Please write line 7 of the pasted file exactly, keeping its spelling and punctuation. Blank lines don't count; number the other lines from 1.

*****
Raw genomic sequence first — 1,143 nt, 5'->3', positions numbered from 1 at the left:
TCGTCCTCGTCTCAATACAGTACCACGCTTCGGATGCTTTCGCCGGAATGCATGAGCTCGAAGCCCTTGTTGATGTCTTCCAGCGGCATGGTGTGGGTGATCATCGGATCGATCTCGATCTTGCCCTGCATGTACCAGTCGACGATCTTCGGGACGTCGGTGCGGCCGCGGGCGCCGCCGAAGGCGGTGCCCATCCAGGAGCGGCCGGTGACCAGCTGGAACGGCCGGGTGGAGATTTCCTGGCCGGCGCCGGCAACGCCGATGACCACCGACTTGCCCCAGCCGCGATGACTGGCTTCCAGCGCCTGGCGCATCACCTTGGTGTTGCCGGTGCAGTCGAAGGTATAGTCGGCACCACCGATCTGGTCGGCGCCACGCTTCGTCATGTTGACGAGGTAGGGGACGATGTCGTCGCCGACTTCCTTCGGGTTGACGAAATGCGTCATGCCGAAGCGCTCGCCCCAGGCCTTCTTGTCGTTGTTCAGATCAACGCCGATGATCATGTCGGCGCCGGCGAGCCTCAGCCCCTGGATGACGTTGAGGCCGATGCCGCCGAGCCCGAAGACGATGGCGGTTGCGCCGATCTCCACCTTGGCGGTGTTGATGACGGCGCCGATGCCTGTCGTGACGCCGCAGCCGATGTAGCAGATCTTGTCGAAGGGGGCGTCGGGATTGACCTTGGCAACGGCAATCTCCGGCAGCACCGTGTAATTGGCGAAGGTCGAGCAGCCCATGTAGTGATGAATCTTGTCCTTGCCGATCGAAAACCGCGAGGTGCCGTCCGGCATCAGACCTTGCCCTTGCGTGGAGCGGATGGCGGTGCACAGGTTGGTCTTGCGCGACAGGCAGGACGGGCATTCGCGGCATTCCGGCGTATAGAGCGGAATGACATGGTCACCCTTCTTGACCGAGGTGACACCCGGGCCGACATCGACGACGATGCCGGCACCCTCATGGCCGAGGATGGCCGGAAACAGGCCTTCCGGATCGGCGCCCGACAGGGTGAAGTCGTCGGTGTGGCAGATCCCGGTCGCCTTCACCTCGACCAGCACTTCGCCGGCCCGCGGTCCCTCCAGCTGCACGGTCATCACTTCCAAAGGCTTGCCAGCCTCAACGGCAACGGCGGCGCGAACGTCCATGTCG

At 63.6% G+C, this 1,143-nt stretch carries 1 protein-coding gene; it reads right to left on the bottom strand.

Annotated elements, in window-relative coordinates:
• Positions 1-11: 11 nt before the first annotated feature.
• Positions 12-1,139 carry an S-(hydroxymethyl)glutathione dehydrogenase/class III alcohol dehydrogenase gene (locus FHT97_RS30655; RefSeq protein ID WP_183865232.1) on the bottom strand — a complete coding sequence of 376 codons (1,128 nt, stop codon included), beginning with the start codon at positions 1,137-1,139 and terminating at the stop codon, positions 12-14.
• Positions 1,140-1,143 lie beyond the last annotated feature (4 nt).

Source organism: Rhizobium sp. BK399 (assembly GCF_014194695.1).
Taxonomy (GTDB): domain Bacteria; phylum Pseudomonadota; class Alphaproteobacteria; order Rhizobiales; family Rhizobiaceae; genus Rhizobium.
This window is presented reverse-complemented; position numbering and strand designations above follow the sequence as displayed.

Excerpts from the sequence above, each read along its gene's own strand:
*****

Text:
• Positions 1,140-1,143 lie beyond the last annotated feature (4 nt).